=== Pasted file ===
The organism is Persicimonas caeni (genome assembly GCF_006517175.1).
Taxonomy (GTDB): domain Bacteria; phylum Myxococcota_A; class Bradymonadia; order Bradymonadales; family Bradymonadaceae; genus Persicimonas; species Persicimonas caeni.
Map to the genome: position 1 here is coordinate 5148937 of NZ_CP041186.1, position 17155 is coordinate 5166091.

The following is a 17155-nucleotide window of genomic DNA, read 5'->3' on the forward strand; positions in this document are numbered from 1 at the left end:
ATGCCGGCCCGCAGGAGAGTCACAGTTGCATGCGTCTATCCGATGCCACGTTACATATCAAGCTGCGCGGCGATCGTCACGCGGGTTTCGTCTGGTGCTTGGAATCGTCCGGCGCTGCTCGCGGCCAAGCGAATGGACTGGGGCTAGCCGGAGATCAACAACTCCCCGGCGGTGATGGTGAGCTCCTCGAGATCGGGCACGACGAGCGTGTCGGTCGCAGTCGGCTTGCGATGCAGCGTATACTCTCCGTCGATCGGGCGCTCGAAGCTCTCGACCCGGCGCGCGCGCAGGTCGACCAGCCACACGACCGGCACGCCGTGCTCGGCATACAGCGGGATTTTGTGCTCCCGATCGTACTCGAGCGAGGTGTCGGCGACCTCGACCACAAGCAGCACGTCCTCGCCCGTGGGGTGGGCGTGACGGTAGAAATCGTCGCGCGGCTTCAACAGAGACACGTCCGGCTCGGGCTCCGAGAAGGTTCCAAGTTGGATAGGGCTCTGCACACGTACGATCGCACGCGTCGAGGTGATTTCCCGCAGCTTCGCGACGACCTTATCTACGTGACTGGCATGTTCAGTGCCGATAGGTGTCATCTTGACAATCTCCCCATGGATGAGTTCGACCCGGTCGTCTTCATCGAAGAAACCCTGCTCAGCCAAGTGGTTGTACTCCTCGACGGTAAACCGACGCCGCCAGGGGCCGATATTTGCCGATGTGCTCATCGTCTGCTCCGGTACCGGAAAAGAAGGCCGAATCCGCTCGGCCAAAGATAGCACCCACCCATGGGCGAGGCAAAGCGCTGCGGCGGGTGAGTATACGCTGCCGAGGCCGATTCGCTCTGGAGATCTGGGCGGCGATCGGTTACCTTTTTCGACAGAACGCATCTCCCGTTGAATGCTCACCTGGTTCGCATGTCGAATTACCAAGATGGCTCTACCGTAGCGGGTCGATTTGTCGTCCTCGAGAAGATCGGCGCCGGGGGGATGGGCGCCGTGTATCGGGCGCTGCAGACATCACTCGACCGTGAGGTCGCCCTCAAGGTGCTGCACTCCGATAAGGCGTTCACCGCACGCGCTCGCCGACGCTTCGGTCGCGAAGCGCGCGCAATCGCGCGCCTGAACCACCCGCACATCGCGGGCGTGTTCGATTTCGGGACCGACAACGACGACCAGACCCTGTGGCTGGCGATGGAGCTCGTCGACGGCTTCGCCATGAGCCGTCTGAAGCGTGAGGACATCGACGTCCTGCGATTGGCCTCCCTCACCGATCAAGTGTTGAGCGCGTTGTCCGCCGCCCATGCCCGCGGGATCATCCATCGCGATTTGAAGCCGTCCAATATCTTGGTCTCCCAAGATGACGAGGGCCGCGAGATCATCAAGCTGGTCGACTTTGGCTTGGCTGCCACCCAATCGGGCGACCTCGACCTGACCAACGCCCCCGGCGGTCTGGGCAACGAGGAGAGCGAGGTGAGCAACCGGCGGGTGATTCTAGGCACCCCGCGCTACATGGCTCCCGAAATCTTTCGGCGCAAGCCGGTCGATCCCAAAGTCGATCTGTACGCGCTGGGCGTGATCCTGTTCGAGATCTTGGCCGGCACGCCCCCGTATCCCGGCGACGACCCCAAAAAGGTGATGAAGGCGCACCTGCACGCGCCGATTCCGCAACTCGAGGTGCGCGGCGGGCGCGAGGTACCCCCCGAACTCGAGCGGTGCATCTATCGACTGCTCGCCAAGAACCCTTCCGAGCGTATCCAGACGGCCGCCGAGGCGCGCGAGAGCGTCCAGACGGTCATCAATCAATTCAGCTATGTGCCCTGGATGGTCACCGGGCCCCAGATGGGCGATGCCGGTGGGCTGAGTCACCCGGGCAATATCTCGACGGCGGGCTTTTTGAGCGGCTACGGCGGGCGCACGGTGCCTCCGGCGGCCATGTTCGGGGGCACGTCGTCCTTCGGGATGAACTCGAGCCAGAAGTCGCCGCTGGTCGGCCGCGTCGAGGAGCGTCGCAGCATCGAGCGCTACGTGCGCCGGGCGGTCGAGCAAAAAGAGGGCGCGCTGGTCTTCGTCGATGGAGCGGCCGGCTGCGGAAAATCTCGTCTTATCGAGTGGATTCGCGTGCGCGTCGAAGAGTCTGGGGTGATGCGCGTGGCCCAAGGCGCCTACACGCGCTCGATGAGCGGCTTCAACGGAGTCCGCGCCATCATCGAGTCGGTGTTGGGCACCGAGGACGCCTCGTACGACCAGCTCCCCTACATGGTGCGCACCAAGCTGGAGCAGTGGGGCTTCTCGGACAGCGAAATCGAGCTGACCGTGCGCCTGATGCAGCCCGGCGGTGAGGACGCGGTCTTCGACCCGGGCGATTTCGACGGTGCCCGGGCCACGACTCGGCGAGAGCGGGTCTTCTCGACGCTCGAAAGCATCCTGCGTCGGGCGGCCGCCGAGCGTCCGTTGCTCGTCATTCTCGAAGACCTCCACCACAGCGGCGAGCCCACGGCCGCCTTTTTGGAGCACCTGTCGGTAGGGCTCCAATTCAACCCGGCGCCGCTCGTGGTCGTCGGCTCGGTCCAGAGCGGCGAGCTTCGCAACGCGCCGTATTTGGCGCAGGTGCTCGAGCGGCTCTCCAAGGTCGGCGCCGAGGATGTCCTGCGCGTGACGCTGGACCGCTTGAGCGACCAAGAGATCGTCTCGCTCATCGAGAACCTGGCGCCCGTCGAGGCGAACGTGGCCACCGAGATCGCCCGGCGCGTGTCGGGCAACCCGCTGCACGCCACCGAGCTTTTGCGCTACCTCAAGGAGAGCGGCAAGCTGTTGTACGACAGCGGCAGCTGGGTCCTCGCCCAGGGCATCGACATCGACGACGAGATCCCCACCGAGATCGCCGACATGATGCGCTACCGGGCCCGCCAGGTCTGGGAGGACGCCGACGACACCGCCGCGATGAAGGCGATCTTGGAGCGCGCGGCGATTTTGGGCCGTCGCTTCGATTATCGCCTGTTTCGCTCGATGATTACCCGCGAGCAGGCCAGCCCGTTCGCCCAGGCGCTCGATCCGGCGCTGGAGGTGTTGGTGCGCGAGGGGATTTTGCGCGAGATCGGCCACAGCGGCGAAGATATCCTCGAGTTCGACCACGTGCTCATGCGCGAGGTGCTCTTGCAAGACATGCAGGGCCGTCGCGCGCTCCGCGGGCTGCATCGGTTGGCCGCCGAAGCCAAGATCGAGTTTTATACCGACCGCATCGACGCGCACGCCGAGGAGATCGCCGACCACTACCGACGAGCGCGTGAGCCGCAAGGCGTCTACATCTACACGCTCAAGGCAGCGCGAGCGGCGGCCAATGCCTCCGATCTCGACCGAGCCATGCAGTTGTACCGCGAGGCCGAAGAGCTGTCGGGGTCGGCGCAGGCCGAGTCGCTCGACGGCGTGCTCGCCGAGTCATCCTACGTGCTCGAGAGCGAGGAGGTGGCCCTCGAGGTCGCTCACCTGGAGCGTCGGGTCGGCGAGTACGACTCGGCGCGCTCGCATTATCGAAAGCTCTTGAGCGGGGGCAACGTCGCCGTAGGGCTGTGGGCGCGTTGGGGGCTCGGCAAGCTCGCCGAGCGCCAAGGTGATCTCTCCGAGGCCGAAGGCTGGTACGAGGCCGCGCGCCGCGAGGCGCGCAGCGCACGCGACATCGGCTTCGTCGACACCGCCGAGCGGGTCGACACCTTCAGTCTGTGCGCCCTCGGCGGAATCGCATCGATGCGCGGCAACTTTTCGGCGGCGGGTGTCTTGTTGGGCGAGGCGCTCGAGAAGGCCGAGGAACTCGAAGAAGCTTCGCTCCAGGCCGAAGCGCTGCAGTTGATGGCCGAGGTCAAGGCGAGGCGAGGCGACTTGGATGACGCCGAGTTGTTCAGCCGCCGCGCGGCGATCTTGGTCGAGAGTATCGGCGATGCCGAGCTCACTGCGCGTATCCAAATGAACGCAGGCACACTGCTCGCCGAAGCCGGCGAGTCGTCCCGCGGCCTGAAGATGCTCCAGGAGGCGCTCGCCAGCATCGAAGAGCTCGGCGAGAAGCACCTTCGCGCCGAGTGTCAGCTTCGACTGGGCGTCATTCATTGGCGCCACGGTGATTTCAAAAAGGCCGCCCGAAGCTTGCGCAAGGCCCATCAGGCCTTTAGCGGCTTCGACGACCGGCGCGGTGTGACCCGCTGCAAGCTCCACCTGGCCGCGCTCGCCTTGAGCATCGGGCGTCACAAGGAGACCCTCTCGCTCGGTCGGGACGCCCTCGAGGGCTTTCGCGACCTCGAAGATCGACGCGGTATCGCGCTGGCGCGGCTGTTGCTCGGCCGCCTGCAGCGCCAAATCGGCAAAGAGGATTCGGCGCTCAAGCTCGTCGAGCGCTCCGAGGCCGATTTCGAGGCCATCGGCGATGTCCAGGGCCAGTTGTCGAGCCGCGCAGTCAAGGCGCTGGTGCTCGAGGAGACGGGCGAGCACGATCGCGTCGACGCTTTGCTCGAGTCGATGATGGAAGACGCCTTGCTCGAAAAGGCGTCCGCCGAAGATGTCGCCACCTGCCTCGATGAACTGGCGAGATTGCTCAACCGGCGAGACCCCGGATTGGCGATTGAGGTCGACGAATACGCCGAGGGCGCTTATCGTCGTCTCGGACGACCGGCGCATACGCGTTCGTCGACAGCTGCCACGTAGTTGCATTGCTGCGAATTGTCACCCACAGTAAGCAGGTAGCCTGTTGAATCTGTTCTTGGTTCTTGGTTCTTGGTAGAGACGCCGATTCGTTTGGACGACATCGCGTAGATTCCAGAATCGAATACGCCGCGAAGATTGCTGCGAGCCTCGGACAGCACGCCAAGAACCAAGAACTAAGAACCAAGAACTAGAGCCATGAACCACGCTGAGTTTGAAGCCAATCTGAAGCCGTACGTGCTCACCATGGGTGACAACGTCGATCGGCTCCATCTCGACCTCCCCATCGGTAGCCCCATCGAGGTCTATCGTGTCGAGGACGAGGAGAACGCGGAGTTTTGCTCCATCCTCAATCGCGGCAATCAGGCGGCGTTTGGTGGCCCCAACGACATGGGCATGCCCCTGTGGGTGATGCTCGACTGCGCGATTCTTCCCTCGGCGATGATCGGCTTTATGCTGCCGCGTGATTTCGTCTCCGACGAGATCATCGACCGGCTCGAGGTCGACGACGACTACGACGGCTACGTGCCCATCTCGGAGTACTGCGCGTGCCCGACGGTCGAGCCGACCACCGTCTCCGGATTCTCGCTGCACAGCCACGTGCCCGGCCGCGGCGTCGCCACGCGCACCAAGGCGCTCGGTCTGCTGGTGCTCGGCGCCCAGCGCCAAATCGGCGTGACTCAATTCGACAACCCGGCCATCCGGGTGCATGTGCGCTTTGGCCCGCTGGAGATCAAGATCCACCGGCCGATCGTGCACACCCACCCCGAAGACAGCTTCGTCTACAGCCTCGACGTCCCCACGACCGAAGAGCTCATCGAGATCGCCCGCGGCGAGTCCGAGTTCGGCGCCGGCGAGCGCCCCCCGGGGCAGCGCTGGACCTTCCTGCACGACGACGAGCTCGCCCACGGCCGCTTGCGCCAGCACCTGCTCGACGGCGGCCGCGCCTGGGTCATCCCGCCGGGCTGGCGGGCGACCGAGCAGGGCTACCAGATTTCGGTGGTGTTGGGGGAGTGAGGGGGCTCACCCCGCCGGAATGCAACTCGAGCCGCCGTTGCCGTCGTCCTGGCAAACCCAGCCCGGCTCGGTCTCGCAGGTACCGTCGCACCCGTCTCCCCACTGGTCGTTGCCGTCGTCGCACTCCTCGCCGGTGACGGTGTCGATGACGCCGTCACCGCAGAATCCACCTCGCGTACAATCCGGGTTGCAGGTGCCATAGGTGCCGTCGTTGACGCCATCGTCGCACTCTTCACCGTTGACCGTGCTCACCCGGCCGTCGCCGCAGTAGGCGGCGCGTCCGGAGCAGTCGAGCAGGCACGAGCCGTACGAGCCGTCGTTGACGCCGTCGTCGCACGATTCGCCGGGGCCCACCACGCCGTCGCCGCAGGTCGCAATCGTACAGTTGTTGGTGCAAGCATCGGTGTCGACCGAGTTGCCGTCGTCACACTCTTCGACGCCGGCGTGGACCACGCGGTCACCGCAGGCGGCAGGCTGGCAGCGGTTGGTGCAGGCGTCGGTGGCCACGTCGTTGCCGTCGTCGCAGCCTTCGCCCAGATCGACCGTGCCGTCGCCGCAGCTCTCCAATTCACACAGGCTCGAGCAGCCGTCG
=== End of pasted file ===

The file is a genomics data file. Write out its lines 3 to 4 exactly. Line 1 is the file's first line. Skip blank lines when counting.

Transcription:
Map to the genome: position 1 here is coordinate 5148937 of NZ_CP041186.1, position 17155 is coordinate 5166091.

The following is a 17155-nucleotide window of genomic DNA, read 5'->3' on the forward strand; positions in this document are numbered from 1 at the left end: